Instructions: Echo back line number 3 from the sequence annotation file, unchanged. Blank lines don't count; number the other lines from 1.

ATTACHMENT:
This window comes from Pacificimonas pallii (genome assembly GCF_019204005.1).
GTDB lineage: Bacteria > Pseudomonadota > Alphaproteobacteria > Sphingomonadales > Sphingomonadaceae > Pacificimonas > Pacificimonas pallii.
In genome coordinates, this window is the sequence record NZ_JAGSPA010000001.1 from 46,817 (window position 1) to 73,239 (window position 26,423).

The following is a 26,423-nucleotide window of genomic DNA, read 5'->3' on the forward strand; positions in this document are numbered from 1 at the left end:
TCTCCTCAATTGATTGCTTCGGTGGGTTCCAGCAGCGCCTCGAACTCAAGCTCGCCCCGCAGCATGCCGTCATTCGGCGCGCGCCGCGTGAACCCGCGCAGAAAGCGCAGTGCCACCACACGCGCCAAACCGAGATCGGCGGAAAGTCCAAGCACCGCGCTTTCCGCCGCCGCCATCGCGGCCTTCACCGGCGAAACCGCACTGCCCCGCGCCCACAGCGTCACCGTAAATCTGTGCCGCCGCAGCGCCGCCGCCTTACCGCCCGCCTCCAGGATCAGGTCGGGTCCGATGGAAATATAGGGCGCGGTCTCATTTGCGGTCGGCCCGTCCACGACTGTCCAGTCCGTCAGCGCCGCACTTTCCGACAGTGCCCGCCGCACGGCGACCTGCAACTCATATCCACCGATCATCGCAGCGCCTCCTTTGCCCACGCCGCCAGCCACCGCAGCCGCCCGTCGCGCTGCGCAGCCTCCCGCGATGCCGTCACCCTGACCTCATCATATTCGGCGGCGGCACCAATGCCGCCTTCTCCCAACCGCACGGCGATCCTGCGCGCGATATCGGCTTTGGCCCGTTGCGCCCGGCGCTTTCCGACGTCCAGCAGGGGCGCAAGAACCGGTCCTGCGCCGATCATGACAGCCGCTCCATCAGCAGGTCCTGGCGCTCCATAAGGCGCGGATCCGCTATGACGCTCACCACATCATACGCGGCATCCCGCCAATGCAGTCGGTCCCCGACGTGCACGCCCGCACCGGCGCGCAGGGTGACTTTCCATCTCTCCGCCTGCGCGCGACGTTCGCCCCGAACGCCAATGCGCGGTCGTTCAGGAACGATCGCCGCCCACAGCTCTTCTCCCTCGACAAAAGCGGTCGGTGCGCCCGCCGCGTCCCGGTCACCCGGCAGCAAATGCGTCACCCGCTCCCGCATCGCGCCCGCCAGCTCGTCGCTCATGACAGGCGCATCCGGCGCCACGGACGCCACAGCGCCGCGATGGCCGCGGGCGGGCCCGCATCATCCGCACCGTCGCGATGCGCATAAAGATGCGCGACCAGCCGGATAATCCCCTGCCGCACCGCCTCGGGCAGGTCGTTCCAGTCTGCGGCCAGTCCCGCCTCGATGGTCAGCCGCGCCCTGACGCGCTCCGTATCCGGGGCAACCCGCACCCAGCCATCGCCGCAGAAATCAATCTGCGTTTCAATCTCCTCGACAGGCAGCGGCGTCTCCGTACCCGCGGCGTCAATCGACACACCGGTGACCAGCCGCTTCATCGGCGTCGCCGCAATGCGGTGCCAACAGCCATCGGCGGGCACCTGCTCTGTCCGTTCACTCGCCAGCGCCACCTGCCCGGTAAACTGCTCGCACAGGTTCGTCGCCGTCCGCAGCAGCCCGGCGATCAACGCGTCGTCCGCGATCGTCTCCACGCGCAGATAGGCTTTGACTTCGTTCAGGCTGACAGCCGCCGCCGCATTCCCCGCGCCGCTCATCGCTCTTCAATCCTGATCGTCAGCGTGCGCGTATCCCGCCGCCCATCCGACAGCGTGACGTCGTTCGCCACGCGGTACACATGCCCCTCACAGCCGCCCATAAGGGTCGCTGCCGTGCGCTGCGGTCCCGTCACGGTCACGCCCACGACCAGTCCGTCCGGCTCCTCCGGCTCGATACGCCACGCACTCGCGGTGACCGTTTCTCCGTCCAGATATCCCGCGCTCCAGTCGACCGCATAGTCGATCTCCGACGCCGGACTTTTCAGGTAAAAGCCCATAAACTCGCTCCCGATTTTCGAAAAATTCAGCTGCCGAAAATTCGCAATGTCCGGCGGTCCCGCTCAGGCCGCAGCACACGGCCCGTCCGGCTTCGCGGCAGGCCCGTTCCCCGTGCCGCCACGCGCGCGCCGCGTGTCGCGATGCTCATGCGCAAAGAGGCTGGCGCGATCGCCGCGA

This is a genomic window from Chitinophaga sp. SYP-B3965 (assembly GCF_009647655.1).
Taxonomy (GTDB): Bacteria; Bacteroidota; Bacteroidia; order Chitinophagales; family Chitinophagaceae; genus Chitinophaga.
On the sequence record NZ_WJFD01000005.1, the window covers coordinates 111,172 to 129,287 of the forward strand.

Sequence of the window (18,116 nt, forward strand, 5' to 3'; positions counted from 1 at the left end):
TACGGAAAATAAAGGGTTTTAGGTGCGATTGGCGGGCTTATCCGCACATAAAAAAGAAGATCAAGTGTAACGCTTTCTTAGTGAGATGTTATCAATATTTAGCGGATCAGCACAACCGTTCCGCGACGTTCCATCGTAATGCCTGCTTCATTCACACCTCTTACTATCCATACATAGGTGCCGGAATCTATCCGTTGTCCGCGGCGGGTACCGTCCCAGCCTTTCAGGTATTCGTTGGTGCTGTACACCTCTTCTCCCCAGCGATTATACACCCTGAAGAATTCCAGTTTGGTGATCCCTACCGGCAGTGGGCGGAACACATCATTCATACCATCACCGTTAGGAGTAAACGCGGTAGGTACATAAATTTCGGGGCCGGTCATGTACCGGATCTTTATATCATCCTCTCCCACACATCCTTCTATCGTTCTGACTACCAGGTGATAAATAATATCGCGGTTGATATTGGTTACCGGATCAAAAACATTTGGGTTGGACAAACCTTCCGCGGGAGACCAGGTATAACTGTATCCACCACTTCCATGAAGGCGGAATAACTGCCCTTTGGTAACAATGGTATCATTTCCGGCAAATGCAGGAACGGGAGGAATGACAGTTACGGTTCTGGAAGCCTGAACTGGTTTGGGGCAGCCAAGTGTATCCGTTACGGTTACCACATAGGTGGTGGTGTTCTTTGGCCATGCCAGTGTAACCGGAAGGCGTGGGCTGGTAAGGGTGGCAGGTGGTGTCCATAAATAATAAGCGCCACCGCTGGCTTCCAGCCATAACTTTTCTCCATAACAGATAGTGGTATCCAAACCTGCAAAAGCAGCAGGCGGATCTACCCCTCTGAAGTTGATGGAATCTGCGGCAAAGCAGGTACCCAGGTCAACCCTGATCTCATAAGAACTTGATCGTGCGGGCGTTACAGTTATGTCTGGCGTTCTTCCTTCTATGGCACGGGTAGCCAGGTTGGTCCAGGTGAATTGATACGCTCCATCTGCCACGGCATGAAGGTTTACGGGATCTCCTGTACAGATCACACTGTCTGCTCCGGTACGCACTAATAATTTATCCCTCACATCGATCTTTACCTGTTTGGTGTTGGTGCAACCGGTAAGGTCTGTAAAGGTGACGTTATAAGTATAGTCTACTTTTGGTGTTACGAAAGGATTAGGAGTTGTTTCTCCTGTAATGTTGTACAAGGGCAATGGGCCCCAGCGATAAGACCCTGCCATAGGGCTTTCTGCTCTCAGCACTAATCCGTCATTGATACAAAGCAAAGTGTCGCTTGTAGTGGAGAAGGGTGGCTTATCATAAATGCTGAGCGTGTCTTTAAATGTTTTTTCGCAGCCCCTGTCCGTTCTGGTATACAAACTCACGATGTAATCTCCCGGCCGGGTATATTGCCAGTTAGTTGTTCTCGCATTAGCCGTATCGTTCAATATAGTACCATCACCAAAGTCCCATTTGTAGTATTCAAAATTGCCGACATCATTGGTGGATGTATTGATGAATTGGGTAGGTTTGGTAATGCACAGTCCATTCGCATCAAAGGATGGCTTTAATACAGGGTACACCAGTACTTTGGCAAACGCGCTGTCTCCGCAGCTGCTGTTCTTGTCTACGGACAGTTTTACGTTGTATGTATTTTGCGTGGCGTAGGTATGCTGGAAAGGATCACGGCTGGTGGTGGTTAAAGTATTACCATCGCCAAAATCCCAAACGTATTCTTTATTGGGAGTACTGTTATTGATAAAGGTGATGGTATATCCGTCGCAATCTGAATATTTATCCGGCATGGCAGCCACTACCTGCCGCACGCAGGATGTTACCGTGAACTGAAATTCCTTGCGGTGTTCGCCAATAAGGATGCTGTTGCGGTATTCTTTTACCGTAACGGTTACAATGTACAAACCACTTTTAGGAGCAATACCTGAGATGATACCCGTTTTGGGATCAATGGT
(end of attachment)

In genome coordinates, this window is the sequence record NZ_JAGSPA010000001.1 from 46,817 (window position 1) to 73,239 (window position 26,423).